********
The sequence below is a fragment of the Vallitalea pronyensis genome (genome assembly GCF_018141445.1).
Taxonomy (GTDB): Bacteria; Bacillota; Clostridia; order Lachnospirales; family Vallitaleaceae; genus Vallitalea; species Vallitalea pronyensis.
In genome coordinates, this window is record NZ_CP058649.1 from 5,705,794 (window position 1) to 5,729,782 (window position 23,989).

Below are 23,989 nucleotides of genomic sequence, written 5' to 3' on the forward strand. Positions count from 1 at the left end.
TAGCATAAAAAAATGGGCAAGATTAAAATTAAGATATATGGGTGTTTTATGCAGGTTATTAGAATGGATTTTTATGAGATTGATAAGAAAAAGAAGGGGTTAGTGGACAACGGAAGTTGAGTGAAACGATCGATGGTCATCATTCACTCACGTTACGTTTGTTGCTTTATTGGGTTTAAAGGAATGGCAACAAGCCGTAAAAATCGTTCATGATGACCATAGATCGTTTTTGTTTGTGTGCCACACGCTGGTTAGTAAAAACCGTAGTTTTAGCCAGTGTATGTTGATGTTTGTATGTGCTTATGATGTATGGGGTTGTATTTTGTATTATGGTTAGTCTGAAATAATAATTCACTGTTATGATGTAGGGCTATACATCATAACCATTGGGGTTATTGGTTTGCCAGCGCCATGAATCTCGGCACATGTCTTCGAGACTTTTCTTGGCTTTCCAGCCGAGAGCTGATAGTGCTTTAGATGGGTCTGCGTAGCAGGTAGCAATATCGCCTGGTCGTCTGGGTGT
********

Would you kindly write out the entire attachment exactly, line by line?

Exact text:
The sequence below is a fragment of the Vallitalea pronyensis genome (genome assembly GCF_018141445.1).
Taxonomy (GTDB): Bacteria; Bacillota; Clostridia; order Lachnospirales; family Vallitaleaceae; genus Vallitalea; species Vallitalea pronyensis.
In genome coordinates, this window is record NZ_CP058649.1 from 5,705,794 (window position 1) to 5,729,782 (window position 23,989).

Below are 23,989 nucleotides of genomic sequence, written 5' to 3' on the forward strand. Positions count from 1 at the left end.
TAGCATAAAAAAATGGGCAAGATTAAAATTAAGATATATGGGTGTTTTATGCAGGTTATTAGAATGGATTTTTATGAGATTGATAAGAAAAAGAAGGGGTTAGTGGACAACGGAAGTTGAGTGAAACGATCGATGGTCATCATTCACTCACGTTACGTTTGTTGCTTTATTGGGTTTAAAGGAATGGCAACAAGCCGTAAAAATCGTTCATGATGACCATAGATCGTTTTTGTTTGTGTGCCACACGCTGGTTAGTAAAAACCGTAGTTTTAGCCAGTGTATGTTGATGTTTGTATGTGCTTATGATGTATGGGGTTGTATTTTGTATTATGGTTAGTCTGAAATAATAATTCACTGTTATGATGTAGGGCTATACATCATAACCATTGGGGTTATTGGTTTGCCAGCGCCATGAATCTCGGCACATGTCTTCGAGACTTTTCTTGGCTTTCCAGCCGAGAGCTGATAGTGCTTTAGATGGGTCTGCGTAGCAGGTAGCAATATCGCCTGGTCGTCTGGGTGT